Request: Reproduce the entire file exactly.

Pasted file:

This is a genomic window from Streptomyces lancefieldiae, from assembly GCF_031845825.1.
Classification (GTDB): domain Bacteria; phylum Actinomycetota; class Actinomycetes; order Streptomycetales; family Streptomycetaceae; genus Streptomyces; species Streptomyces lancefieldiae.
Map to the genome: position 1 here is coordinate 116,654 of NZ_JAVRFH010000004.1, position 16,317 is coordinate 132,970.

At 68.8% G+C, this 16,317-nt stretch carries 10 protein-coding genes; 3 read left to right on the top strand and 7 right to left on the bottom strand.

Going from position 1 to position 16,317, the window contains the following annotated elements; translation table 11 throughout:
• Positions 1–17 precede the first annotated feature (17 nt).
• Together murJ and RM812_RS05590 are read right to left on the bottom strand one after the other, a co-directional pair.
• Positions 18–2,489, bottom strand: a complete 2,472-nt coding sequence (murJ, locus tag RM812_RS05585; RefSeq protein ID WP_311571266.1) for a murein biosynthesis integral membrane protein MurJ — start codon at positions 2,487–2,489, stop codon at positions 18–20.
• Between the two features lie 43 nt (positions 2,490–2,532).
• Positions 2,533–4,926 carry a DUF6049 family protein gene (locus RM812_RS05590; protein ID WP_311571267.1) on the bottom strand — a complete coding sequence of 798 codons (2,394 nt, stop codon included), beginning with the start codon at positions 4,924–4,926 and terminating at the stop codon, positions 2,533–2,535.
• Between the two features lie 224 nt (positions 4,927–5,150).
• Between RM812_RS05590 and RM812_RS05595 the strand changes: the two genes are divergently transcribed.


This is a genomic window from Streptomyces lancefieldiae, from assembly GCF_031845825.1.
Classification (GTDB): domain Bacteria; phylum Actinomycetota; class Actinomycetes; order Streptomycetales; family Streptomycetaceae; genus Streptomyces; species Streptomyces lancefieldiae.
Map to the genome: position 1 here is coordinate 116,654 of NZ_JAVRFH010000004.1, position 16,317 is coordinate 132,970.

At 68.8% G+C, this 16,317-nt stretch carries 10 protein-coding genes; 3 read left to right on the top strand and 7 right to left on the bottom strand.

Going from position 1 to position 16,317, the window contains the following annotated elements; translation table 11 throughout:
• Positions 1–17 precede the first annotated feature (17 nt).
• Together murJ and RM812_RS05590 are read right to left on the bottom strand one after the other, a co-directional pair.
• Positions 18–2,489, bottom strand: a complete 2,472-nt coding sequence (murJ, locus tag RM812_RS05585; RefSeq protein ID WP_311571266.1) for a murein biosynthesis integral membrane protein MurJ — start codon at positions 2,487–2,489, stop codon at positions 18–20.
• Between the two features lie 43 nt (positions 2,490–2,532).
• Positions 2,533–4,926 carry a DUF6049 family protein gene (locus RM812_RS05590; protein ID WP_311571267.1) on the bottom strand — a complete coding sequence of 798 codons (2,394 nt, stop codon included), beginning with the start codon at positions 4,924–4,926 and terminating at the stop codon, positions 2,533–2,535.
• Between the two features lie 224 nt (positions 4,927–5,150).
• Between RM812_RS05590 and RM812_RS05595 the strand changes: the two genes are divergently transcribed.